Did you know that the campus is about 112 acres in size and there are 30 types of trees, from all over the world? There are so many trees, in fact, that Cabrini is known as the “cathedral of trees.”
A lot of time and effort goes toward the maintenance of the college grounds, from storm cleanup and snow-shoveling, to leaf-blowing and plant-maintaining. To make the commute to and from class convenient for both commuter and resident students, someone has to keep the roads and pathways clear at all times.
That is where Cabrini’s groundskeepers and grounds workers come in. There are six men at the heart of keeping Mother Nature from interfering with the day-to-day operations on the campus, all of whom go above and beyond what is expected of them to keep everything in order.
“We’re always looking up,” Gus Feudale, grounds manager, said. “If we see a branch hanging, we take care of it.”
Feudale, who grew up in Chester County, Pa., and now lives in Wayne, has been working at Cabrini since August of 2001. Prior to 2001, he worked at Bryn Mawr College.
“I always feel this campus is so much different than other campuses,” Feudale said. “The students should really see the difference. It’s really unique here.”
Aside from doing grounds work , which he’s done now for 20 years, Feudale also owned his own photography business and takes pictures of Cabrini’s campus in his free time.
In regard to the recent snowstorm that hit the Northeast on Oct. 29, Feudale said, “It was probably a couple weeks too early, but we handled it pretty well.”
The storm left much of the campus littered with fallen tree branches in addition to several inches of snow. The houses had been evacuated in order to ensure the safety of the resident students.
Andy Beck, grounds foreman, has been working at Cabrini for six years and is from Chestnut Hill, Pa. Prior to his grounds work, he was employed as the managing director of State Street Capital Markets in the World Trade Center. After the Sept. 11 attacks in 2001, he worked for a few years at the Morris Arboretum at the University of Pennsylvania before retiring in Florida.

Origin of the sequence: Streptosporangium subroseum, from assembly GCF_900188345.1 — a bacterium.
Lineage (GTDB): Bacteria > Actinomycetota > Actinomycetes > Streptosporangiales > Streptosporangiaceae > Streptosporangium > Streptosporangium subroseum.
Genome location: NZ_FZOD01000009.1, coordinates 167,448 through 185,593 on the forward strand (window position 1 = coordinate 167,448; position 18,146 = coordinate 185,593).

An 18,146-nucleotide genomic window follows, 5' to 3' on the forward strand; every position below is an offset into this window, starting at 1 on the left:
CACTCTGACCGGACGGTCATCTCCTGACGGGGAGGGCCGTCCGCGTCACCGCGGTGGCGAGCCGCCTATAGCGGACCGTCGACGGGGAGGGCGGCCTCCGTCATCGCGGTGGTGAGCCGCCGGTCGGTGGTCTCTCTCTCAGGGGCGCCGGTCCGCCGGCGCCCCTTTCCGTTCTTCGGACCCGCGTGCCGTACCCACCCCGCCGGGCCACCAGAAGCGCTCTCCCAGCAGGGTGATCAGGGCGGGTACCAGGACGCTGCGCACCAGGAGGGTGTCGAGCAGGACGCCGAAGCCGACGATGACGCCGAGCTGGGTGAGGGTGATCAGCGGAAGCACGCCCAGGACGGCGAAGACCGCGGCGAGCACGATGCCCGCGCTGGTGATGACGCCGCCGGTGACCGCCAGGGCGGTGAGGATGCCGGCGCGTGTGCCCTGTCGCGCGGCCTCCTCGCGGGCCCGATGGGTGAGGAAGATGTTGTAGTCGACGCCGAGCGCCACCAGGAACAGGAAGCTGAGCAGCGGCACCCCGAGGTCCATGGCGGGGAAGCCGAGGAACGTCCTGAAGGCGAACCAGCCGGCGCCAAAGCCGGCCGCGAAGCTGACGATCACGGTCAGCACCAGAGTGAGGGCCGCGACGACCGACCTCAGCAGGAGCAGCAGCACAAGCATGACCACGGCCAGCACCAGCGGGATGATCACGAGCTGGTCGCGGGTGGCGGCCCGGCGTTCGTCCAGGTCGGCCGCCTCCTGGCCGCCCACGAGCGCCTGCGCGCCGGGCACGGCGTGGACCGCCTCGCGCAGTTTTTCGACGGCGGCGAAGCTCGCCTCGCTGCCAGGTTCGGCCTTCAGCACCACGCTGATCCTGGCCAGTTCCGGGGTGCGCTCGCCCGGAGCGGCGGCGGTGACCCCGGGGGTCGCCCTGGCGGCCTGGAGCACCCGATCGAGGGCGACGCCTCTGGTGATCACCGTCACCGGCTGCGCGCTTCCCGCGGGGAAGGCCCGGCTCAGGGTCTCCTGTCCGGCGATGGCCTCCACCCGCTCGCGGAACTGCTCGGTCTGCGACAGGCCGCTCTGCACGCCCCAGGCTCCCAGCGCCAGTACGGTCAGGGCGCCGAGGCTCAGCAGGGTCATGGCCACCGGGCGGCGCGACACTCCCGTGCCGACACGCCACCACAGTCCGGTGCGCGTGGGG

“We basically do our jobs for the kids here,” Beck said, describing Cabrini as a “tight community.” Beck found his current position in a posted job listing in a Philly newspaper, which he had delivered to his Florida home.
“It’s different at UPenn,” Beck said. “When a kid here comes up to you in the cafeteria and thanks you for what you do, that’s great.”
Groundskeeping is just one division of Cabrini’s Facilities department, whose offices are located in Wayne. The other divisions include heating, ventilation and air conditioning, physical arrangements, and carpentry. Physical arrangements in particular is responsible for setting up for all of the events that are hosted at Cabrini.
In addition to Beck and Feudale, there are four groundskeepers: Sean Kelly, Matt Duffus, John Henderson and Jon Kagle. Only Duffus and Henderson were available for interviews at the time of this article’s publication.
John Henderson, who calls King of Prussia home, has been working at Cabrini for a little over one year now. He had a preexisting interest in horticulture and landscaping, which ultimately led him to take the position.
“Something about it’s relaxing to me,” Henderson said about his passion for horticulture. “I love it here.”
Like Beck, Henderson loves the sense of community at Cabrini. “We’re more of a face here,” Beck said. “We have more of an identity.”
Matt Duffus worked at West Chester University before taking a position as groundskeeper at Cabrini three years ago. Originally from Fairfax, Va., he now calls Wallingford, Pa. home.
“We gel better as a team here compared to other places,” Duffus said, citing the “state of affairs” at WCU as why he ultimately chose to leave. Duffus received his B.S. in outdoor recreation from Davis & Elkins College in Elkins, W. Va. He enjoys being outside and spending time with his family and friends.
“The thing that gets me the most every day is the trash,” Duffus said. Although there are plenty of trash receptacles placed around campus, many students, faculty and staff still continue to litter.
The groundsmen wish to one day see Cabrini as a nonsmoking campus, as the disposal of cigarette butts in specific is quite a problem.
“Keep Mother Earth clean, basically,” Henderson concluded.